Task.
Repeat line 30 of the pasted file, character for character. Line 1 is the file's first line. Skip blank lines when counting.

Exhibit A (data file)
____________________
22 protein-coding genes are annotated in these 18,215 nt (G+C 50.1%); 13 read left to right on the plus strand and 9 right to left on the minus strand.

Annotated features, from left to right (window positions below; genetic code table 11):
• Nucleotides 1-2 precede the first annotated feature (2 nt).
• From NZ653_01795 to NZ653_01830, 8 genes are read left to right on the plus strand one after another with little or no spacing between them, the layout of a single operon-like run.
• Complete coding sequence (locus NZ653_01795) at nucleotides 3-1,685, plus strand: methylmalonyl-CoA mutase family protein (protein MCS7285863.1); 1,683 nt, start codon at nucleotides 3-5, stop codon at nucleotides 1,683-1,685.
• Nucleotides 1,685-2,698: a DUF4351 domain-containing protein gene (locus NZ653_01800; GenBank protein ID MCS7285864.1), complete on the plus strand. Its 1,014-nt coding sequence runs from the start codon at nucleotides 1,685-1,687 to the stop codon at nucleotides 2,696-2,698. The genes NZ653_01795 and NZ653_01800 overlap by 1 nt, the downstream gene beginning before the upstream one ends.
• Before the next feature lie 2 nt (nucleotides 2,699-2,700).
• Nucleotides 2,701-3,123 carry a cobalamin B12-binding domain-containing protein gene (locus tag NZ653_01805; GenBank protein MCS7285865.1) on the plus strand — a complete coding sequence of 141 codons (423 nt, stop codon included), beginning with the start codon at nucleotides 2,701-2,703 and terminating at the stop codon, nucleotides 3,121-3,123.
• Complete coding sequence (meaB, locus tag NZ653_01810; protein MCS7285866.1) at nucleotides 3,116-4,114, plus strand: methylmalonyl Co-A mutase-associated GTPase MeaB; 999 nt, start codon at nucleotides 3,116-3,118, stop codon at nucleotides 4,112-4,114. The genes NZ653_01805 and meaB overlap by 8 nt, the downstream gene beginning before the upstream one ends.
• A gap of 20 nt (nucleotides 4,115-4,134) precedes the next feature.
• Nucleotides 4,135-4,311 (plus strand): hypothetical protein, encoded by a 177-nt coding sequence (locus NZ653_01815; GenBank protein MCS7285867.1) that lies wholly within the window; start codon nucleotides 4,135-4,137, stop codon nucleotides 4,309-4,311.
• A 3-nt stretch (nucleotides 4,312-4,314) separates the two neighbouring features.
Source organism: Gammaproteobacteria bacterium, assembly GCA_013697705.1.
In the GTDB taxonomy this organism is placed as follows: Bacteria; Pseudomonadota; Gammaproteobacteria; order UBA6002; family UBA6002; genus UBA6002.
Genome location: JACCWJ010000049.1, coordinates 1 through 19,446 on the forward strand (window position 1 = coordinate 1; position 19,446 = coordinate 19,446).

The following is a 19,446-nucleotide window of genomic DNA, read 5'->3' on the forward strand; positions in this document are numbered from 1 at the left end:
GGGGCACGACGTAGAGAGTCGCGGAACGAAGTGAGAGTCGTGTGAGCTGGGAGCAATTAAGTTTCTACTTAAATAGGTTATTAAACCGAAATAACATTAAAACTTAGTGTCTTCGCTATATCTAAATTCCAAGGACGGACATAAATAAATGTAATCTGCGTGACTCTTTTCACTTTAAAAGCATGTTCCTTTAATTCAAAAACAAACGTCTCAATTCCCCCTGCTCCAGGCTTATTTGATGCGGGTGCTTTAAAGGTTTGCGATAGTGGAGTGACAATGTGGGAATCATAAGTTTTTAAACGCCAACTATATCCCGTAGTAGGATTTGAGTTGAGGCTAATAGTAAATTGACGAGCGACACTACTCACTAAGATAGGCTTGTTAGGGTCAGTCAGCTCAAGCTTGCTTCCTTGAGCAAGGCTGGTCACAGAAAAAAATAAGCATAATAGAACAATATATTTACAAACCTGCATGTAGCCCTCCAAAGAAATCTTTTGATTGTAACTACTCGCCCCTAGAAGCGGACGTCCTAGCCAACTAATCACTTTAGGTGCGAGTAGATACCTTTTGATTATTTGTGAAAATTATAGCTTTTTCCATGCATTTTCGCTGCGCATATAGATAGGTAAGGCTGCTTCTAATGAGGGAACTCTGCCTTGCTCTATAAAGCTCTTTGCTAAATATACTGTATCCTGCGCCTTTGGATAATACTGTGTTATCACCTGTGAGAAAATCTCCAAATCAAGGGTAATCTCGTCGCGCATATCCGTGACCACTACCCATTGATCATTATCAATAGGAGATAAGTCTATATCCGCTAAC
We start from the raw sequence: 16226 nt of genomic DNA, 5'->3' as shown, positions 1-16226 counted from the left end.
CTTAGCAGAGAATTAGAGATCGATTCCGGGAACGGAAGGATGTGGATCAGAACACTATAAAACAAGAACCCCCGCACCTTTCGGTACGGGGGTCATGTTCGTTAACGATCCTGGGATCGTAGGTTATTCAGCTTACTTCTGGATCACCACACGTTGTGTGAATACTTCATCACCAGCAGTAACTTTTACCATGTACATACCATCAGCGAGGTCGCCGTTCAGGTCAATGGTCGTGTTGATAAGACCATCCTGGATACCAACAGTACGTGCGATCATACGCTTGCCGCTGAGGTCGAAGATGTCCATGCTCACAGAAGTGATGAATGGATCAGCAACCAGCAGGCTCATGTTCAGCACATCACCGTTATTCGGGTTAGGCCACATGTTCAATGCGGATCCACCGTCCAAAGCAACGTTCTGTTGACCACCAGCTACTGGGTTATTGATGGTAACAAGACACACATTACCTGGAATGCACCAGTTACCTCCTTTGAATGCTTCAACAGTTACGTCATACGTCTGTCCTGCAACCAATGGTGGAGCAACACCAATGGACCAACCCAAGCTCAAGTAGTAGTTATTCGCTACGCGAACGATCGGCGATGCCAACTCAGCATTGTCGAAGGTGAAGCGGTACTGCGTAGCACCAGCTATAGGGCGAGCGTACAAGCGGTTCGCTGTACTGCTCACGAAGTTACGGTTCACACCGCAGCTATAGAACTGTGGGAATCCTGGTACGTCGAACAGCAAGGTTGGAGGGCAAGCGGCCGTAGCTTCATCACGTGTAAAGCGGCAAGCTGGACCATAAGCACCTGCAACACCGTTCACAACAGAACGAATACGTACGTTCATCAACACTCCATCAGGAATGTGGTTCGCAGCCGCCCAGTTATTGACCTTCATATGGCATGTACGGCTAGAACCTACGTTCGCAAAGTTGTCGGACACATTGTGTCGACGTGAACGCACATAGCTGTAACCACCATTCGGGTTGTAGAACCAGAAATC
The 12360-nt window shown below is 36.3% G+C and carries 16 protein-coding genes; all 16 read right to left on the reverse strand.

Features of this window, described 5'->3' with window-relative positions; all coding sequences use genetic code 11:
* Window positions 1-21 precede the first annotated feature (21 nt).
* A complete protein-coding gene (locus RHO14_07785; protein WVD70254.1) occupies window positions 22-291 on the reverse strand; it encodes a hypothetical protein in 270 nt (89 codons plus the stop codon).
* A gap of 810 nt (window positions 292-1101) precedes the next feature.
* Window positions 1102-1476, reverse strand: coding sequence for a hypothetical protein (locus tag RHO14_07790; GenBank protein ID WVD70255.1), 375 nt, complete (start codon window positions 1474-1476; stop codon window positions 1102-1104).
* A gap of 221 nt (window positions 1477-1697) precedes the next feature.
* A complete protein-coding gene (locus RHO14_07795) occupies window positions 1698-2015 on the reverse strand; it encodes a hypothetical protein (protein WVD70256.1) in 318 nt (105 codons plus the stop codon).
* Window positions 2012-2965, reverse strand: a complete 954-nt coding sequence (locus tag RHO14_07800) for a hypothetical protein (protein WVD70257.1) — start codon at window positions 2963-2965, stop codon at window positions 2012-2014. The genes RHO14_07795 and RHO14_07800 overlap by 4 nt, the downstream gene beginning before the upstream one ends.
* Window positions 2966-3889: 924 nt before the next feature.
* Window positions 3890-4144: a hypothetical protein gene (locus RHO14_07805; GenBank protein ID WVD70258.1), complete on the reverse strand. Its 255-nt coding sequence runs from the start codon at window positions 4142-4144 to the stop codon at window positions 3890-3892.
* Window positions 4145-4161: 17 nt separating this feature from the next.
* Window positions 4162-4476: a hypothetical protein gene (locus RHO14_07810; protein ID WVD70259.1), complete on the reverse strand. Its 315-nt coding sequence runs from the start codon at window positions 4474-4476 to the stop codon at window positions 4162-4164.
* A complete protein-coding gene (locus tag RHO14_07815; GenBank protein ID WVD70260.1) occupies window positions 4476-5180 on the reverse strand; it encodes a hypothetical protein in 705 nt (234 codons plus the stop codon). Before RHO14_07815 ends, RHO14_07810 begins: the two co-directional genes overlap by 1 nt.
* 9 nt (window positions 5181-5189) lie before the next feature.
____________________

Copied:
* Window positions 3890-4144: a hypothetical protein gene (locus RHO14_07805; GenBank protein ID WVD70258.1), complete on the reverse strand. Its 255-nt coding sequence runs from the start codon at window positions 4142-4144 to the stop codon at window positions 3890-3892.